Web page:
Eric Siebert, of vSphere-land.com fame, has published the Top 25 blog list of 2010. If you look through the list there is some awesome bloggers out there. I take great pride in having met some of them at VMworld and VMUG events and look forward to more interactions with all these brilliant thinkers and communicators.
Congrats to all the excellent information sharers out there. You have all earned it.
On my side I am super ecstatic that I had 20 people vote for me. Thank you to all the readers of this blog.
I’m looking for some feedback and thoughts from the community to help define a reasonable Licensing Model that takes Physical & Virtual into account. From my view as a client I don’t think this is all that complicated at the end of the day.
More discussions with some vendors around licensing and I’m finding more and more that the following two axioms are defining these discussions:
- Vendors want to get paid for their software (obviously the most they can be). They are not stupid in most cases.
- Clients want to pay for what they use (obviously the least they have to). They are not stupid in most cases.
The challenges come from the fact that Vendors don’t get the following generally:
- A VM in VMware is limited in processing to the vCPUs it has.
- A vCPU is limited to what a given core is individually capable of.
- More clients might be willing to use your software if I didn’t need to pay for 12 cores of power when I only need 2 today.
- VMotion of a VM does not mean I’m suddenly gaining more cores of processing.
Clients get upset cause of the following items:
- When a Vendor assumes I’m an idiot and can pull the wool over my eyes. This a good relationship does not make.
- A Vendor goes and says a Virtual does less than a physical, then charges me more if it is virtual.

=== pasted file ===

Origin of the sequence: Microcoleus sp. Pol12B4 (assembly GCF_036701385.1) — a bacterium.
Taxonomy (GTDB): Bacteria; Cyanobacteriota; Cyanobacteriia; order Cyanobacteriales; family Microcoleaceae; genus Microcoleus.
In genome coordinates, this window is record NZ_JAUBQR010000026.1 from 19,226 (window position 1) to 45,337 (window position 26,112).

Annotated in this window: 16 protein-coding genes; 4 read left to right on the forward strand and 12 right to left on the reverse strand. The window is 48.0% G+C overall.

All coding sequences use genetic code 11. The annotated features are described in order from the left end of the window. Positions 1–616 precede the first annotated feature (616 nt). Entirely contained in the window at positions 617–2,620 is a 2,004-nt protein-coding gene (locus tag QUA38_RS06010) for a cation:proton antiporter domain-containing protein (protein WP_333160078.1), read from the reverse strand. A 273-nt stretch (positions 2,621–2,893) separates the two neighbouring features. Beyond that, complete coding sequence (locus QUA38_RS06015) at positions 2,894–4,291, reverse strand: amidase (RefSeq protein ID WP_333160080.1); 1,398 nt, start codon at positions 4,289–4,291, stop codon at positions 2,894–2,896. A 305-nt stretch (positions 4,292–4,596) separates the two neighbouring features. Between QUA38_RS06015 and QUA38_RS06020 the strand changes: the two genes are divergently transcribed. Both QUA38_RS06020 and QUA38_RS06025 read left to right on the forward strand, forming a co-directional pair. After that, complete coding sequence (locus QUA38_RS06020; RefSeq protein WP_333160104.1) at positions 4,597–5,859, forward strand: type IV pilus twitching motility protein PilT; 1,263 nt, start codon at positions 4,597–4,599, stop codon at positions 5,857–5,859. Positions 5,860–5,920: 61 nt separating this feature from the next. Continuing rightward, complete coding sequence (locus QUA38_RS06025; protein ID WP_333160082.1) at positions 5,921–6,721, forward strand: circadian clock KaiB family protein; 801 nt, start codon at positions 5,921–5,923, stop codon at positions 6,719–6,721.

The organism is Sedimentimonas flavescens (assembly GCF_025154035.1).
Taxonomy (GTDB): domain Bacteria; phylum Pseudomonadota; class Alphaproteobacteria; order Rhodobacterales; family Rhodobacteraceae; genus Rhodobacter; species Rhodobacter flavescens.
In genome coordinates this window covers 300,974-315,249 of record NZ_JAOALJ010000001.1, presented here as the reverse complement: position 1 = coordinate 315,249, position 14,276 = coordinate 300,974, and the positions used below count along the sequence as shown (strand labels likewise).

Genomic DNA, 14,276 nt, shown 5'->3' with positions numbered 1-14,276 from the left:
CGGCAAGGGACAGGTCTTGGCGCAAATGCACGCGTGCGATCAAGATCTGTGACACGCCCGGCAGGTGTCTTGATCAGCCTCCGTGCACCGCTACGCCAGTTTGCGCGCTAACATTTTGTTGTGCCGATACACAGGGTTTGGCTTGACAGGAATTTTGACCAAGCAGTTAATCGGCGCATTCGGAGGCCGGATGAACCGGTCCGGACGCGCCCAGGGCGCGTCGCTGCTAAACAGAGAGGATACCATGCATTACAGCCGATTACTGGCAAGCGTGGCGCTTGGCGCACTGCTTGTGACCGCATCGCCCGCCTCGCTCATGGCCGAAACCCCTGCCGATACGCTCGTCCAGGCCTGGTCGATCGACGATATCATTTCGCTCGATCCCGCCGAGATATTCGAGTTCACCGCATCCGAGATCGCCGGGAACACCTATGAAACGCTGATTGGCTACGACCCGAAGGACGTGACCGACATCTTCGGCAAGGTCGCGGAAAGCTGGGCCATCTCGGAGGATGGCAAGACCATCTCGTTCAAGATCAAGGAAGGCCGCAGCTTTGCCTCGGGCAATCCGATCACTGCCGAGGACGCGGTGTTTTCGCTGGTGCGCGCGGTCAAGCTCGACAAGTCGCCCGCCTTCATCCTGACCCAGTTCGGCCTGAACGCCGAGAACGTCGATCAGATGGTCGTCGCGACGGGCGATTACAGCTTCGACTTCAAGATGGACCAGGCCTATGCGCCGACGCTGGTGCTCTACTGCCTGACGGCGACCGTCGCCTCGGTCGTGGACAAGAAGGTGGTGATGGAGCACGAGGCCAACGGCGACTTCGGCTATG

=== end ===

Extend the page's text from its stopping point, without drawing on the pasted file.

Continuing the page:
- A Vendor requires me to license this big physical box and I only want a couple cores worth or less than # of cores in physical box.
- I want to use your software and because I’m running it as a virtual you want to charge me more. I can’t even buy smaller physicals to use your software within my software budget (smallest thing I can buy within reason today is an 8 core system and I only need 2 cores worth).
- A Vendor limits me to some physical box even though the OS/Software will be on a virtual machine. (Who cares what physical box is on it as long as I pay for the CPU MHz I’m using? Your software doesn’t. Only your legal does.)
- If I buy a lot of your software you can cut me deals since I’m spending a lot of money with you and then I’ll be interested in licensing models by physical cores or just a volume level discount. I’d rather not start there if I can avoid it.
- We’ve seen what happens to good tech when licensing models can’t take tech into account. See the Mainframe and Computer Associates licensing stubbornness in the 80s contribute significantly to the rise of the distributed computing space. We don’t want to deal with that migration if we can avoid it.